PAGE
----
Energy efficient technology adoption in low-income households in the European Union - what is the evidence?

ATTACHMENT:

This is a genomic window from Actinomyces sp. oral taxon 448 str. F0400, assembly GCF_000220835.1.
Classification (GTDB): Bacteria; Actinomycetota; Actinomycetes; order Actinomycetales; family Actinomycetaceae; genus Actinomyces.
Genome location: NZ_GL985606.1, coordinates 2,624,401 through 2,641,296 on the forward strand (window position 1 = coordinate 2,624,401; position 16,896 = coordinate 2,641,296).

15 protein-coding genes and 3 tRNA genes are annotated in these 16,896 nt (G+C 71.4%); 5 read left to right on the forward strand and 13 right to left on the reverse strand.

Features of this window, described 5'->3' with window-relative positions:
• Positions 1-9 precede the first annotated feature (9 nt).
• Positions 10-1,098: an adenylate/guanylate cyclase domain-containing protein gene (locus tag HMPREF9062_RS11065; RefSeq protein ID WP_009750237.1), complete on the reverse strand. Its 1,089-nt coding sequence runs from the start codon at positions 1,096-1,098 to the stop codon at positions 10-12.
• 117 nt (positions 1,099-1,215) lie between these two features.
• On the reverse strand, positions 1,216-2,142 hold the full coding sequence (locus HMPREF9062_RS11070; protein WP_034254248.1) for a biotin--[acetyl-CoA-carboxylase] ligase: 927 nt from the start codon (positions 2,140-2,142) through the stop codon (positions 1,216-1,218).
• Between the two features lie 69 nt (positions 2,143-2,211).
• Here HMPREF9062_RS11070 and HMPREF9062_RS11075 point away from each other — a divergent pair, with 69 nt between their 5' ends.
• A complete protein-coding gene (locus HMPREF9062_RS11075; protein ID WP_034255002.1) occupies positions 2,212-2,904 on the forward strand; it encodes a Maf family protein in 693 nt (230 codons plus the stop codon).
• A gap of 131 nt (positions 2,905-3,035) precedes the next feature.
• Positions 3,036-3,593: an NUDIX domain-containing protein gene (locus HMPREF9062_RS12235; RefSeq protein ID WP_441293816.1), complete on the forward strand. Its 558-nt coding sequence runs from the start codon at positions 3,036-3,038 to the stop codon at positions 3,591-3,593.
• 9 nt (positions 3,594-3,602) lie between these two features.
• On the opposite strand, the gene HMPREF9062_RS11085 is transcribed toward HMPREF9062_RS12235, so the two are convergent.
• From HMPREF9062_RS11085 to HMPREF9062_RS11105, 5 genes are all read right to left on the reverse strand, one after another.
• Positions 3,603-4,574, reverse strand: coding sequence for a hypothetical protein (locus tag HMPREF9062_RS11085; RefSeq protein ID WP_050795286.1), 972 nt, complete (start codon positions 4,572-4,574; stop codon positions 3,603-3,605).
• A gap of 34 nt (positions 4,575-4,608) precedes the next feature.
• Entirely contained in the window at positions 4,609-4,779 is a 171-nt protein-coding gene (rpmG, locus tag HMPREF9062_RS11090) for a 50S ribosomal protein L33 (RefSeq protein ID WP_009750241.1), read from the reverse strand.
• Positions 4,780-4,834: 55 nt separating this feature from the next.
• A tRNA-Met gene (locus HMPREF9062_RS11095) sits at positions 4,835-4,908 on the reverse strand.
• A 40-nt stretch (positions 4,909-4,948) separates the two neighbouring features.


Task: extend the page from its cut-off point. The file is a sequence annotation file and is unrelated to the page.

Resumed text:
This paper studies the adoption of high-cost, medium-cost, and low-cost energy efficient technologies (EETs) by income categories in eight European Union countries, relying on demographically representative household surveys carried out simultaneously among about 15,000 households in France, Germany, Italy, Poland, Romania, Spain, Sweden, and the United Kingdom. The statistical-econometric analyses allow the effects of income to differ by income quartiles in each country. For high cost EETs such as retrofit measures, the findings suggest that homeowners falling into the lowest income quartile exhibit lower adoption propensities than those falling into the highest income quartile. These findings provide some support for policies targeting ""poor homeowners"", particularly in lower-income countries with a high share of owner-occupiers such as Poland and Romania. Further, differences in adoption propensities across income quartiles also exist for medium- and low-cost EETs such as appliances and light bulbs. Finally, analyzing factors related to homeowners receiving financial support for retrofit measures from governments or utilities suggests that differences in implementation rates between the highest and lowest income quartile would likely have been higher without such support schemes in place. For the United Kingdom (but not for other countries) these schemes appeared to have had a progressive effect.